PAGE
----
Money Insider: Good value on offer but PPI ghosts persist

 

It's no surprise that consumers remain sceptical when buying insurance protection these days, not helped by the fact that the long-running payment protection insurance (PPI) scandal is rarely out of the news.

The sorry saga has cast a long shadow over the insurance industry resulting in a lack of trust in new-style income-protection products. As a consequence, people who could safeguard their financial future with this valuable back up won't even give it a second glance.

Although billions of pounds of compensation has been paid out by the banks, the image of protection cover in its various guises remains in shreds.

There are signs that the UK economy may be slowly on the mend, but it's still a long way from full health, and further painful and unavoidable government spending cuts are still in the pipeline. People need to consider how this could impact their employment situation, and in such times of economic uncertainty, may later regret tarring all insurance plans with the dirty PPI brush.

The new breed of short-term, income-protection policies and lifestyle-protector products are virtually unrecognisable from the much maligned old-style cover. With PPI you had to pay the full premium up front, it was added to your loan and you were charged interest on top. If you repaid your loan or cancelled your policy early, you lost out financially as the refund wasn't made on a pro-rata basis.

The new lifestyle-protector products, on the other hand, offer far more flexibility and choice for someone looking to protect their family finances including the ability to tailor the cover so you only pay for what you need.

You can choose to protect a set monthly amount, (not just loan or mortgage commitments), in most cases up to a maximum of 60 per cent of your gross monthly income.

You select whether you require protection against sickness, unemployment or both, and you also can choose how long you want to wait before the policy pays out, and the longer you choose to wait the cheaper the cover becomes.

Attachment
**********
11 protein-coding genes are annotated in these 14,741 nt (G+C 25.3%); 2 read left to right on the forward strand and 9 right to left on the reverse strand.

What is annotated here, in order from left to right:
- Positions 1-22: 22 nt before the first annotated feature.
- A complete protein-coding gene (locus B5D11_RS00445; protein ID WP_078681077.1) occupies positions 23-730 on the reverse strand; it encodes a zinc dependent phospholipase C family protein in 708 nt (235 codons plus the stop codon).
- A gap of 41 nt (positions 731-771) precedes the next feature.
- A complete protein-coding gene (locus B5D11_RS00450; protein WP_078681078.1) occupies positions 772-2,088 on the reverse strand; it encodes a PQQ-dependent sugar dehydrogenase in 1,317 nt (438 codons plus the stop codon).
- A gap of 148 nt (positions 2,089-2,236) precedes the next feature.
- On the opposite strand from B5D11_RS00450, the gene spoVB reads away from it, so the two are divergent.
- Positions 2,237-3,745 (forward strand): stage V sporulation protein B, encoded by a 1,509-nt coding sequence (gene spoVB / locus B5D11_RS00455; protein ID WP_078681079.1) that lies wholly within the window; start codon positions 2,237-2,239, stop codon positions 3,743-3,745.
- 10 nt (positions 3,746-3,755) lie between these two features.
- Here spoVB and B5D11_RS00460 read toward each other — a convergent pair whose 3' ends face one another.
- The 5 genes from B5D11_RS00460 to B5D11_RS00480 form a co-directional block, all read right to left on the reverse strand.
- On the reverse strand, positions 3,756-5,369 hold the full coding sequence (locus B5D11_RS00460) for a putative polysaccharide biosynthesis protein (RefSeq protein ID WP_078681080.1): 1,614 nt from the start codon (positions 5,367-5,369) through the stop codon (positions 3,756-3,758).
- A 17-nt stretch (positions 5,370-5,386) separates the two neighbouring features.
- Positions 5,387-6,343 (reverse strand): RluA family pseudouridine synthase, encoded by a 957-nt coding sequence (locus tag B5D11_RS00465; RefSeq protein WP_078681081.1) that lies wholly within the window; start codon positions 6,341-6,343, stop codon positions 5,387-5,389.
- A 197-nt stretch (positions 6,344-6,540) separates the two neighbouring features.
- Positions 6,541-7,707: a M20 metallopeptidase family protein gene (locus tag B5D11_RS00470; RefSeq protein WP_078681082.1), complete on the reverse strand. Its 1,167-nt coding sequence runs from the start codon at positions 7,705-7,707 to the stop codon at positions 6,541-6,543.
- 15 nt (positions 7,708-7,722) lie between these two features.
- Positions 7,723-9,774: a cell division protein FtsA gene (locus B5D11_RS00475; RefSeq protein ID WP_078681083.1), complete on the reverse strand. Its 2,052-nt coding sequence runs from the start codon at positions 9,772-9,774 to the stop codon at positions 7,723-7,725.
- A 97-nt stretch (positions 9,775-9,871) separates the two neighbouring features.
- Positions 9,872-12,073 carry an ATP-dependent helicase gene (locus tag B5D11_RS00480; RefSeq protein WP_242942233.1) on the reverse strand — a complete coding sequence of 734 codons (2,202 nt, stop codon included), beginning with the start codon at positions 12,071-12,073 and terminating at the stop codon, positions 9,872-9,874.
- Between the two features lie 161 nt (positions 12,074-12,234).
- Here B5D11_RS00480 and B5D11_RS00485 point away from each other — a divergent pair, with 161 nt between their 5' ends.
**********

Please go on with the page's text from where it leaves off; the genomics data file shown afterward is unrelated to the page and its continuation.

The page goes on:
Premiums are payable monthly, but unlike PPI of old you are able to cancel at any time without incurring any financial penalty.

However, insurance providers have a real battle on their hands trying to win over the protection doubters as the PPI name continues to be dragged through the mud. There are competitive products available from many big-name players, including Aviva, LV=, Nationwide Building Society, Paymentcare and Legal & General among others. However, the easiest option is to try a couple of price-comparison sites and let them do the searching and legwork for you.

It's worth spending 10 minutes of your time to obtain a quote from one of the aggregator sites. With so many variables the price of cover can vary enormously, so it's difficult to give you a broad brush idea of what the monthly premium will be.But once you've got your own personal illustration, at least you are in a position to decide if this is something you'd like to consider further.

The PPI scandal and actions of the claims vultures may have left a bad taste, but it's important people understand the new-style cover is not more of the same. Rather, it's something that will protect their family without costing the earth.

Take a couple of minutes and ask yourself, "If I was unable to work for the next six months, could I continue to support my family and pay the household bills?" If the answer is no, then income protection could prove to be a financial lifesaver and warrants a closer look.

Andrew Hagger is an independent personal finance analyst from www.moneycomms.co.uk

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